Sparks get whomped

And my prediction pretty much came true yesterday — the Terminal Jive set was definitely the least of the shows in the series on all levels. Not that the band didn’t get in there and do it, but everything clearly felt a bit more functional all around — I’m almost surprised they didn’t speed up the songs to get through them more quickly!

Still, a number of fun touches — in honor of “When I’m With You” being the Maels’ huge French breakthrough single, Ron wore a beret and Russell made a few stage comments in said language, while “Young Girls,” definitely a ‘please don’t take these sentiments seriously’ number for the band, sounded pretty good live. Meanwhile, the encore of “Singing in the Shower” was a good chance for the band to acknowledge the passing of Fred from Les Rita Mitsuoko, while the world finally got a chance to see the ‘secret’ member of the Sparks team, John Thomas, on second keyboards — he’s worked with the band on keyboards and engineering and more since the mid-eighties and by default is the longest-serving member of the group-as-such besides Ron and Russell himself. Seemed like a friendly looking feller!

Anyway, tonight’s Whomp That Sucker, inaugurating the band’s ‘eighties phase’ for lack of a better word, where stripped down arrangements and hooks became the baseline and, more often than not, were handled brilliantly. If this was being held in LA these next few evenings would be the packed out nights and the band have already spoken about how they’re wondering what the UK crowd will be like for the next six shows, so we’ll see what the result is soon enough!

From here on in the drafts I’ll be publishing come pretty close to the final entries; after having written much more detailed earlier reviews Jay at Arthur noted things probably would need to be shorter, so I shortened my initial thoughts accordingly. As before, the final version of the piece below is in the second part of this Arthur issue, while tonight’s show is accessible here:

WHOMP THAT SUCKER

In ways, Sparks’s first album of the 1980s was an equivalent to their debut efforts at the start of the previous decade – based firmly back in LA with a three-piece rock band as their collaborators. This time around, they went ahead and recruited an entire group, the power-pop (and definitely Sparks-inspired) Bates Motel, consisting of guitarist Bob Haag, bassist Leslie Bohem and drummer David Kendrick. With Ron armed with a bank of keyboards to play around with – early digital synths galore, treated with the familiar hypercomplex melodic runs he enjoys – and Giorgio Moroder partner Mack handling production, the resultant Whomp That Sucker was a crisp example of Sparks placing themselves firmly in the New Wave that they had no small part in inspiring.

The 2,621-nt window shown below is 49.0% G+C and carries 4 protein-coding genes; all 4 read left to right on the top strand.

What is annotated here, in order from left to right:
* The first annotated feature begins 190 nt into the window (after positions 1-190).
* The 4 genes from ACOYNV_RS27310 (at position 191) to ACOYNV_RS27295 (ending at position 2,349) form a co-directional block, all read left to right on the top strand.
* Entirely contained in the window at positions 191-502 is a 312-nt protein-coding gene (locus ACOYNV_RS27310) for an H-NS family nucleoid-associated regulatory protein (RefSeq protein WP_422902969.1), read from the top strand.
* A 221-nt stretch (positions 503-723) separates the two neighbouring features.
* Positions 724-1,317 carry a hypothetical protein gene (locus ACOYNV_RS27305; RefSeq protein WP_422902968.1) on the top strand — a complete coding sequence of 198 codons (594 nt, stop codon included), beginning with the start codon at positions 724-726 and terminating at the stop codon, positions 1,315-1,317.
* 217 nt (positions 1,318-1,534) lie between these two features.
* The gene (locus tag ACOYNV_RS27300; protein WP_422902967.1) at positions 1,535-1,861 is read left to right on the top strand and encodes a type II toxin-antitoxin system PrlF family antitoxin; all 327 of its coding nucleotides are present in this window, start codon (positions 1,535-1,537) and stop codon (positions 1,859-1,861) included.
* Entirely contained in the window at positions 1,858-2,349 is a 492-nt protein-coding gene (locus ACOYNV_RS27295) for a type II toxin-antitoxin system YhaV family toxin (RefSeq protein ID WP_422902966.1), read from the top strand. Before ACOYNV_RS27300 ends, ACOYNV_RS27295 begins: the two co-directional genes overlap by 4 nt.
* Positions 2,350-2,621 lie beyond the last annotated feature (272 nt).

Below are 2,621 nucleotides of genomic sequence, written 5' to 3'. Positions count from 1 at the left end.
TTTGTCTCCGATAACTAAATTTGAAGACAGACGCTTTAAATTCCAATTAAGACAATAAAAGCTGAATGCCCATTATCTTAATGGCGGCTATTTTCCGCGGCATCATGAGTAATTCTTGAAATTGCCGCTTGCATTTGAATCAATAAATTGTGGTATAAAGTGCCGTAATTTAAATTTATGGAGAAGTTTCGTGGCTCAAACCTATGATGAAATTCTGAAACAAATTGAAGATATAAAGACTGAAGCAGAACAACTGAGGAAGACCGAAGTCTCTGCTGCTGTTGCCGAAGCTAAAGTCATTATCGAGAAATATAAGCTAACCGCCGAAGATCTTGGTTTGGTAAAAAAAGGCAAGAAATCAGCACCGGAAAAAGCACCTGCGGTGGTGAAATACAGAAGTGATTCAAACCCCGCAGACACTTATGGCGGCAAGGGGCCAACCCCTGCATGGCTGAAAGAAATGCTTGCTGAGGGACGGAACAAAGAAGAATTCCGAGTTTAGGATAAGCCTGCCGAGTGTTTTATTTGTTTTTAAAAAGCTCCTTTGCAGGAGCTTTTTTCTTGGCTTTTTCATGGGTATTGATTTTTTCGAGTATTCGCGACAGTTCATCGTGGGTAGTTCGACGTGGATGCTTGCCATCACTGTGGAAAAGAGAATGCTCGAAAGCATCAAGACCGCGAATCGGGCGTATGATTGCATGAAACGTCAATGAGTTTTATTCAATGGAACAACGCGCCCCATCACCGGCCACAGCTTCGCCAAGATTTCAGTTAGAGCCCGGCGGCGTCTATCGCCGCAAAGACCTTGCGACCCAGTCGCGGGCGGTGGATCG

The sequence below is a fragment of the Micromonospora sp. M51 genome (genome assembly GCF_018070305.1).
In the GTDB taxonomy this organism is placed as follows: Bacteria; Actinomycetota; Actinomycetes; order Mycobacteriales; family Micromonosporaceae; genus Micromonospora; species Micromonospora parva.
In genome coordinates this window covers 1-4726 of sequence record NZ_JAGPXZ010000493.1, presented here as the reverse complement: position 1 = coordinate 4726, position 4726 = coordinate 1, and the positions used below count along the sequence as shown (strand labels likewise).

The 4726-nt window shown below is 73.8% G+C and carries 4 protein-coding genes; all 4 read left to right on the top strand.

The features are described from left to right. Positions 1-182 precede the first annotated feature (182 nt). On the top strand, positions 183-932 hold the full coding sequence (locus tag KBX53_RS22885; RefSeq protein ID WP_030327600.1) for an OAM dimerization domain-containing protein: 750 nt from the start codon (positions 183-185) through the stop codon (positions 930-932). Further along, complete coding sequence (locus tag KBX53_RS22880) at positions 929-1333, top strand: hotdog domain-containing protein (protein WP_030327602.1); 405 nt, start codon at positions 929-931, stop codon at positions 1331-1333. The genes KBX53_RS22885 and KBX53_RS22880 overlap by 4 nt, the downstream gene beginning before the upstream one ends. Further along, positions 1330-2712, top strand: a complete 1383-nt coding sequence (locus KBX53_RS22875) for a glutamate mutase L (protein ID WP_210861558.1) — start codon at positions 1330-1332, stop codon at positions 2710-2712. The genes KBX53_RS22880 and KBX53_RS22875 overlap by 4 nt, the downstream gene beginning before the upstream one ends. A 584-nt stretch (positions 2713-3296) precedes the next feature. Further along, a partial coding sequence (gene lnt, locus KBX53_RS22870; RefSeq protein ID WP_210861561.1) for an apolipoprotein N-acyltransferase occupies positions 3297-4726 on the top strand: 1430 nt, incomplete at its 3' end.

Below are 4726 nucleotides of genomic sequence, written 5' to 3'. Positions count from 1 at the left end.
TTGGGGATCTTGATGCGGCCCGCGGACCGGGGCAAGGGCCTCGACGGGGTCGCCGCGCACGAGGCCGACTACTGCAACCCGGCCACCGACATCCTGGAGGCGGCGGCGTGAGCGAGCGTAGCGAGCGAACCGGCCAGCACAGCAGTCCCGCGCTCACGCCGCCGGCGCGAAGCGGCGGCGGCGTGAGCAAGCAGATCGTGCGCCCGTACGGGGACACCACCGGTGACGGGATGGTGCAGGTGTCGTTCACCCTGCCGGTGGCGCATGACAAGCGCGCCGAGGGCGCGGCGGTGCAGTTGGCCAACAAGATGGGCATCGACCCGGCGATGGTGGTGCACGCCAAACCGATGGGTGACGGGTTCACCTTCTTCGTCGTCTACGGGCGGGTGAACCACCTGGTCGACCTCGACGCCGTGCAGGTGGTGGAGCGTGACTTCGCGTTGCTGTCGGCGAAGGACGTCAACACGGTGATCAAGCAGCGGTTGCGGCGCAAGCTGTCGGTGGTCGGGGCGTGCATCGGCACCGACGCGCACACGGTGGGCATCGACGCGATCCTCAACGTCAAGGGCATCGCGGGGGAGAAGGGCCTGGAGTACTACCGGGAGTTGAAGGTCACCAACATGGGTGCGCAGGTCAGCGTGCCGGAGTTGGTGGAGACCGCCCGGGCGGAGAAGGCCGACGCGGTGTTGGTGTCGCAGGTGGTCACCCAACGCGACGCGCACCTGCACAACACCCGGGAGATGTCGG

This eighties rock and roll version of Sparks in all was a much simpler and more direct one than those of earlier years – instead of frenetic performances and instant stop-start changes, the feeling here is steady riffing and straightforward rhythms, immediate but less astonishingly unique (though if anything, songs like “The Willys” indicated how Sparks was listening to bands that had followed in their wake like Devo and XTC). In ways, this is the sound of a ‘new’ group still finding its feet, just, and the end result is a bit uneven. Still, plenty of songs have the sensibility of Sparks at its most theatrical, such as “Where’s My Girl” and “That’s Not Natassia,” while Russell’s falsetto is as sweetly dramatic as ever, especially in the choral overdubs.

But it’s the in-your-face numbers that score the most here, such as the hyperactive smack of “Upstairs,” the absolutely hilarious “Tips for Teens” (“Don’t eat that burger/Has it got mayonnaise/GIVE IT TO ME!”) and especially “Funny Face,” with a gorgeous “When I’m With You”-style chorus anchoring the tale of a man so perfect in appearance he despairs of never being left alone, tries and fails to commit suicide by jumping from a bridge and lives a happy life from there after his appearance is permanently marred. This was the lead single, by the way.

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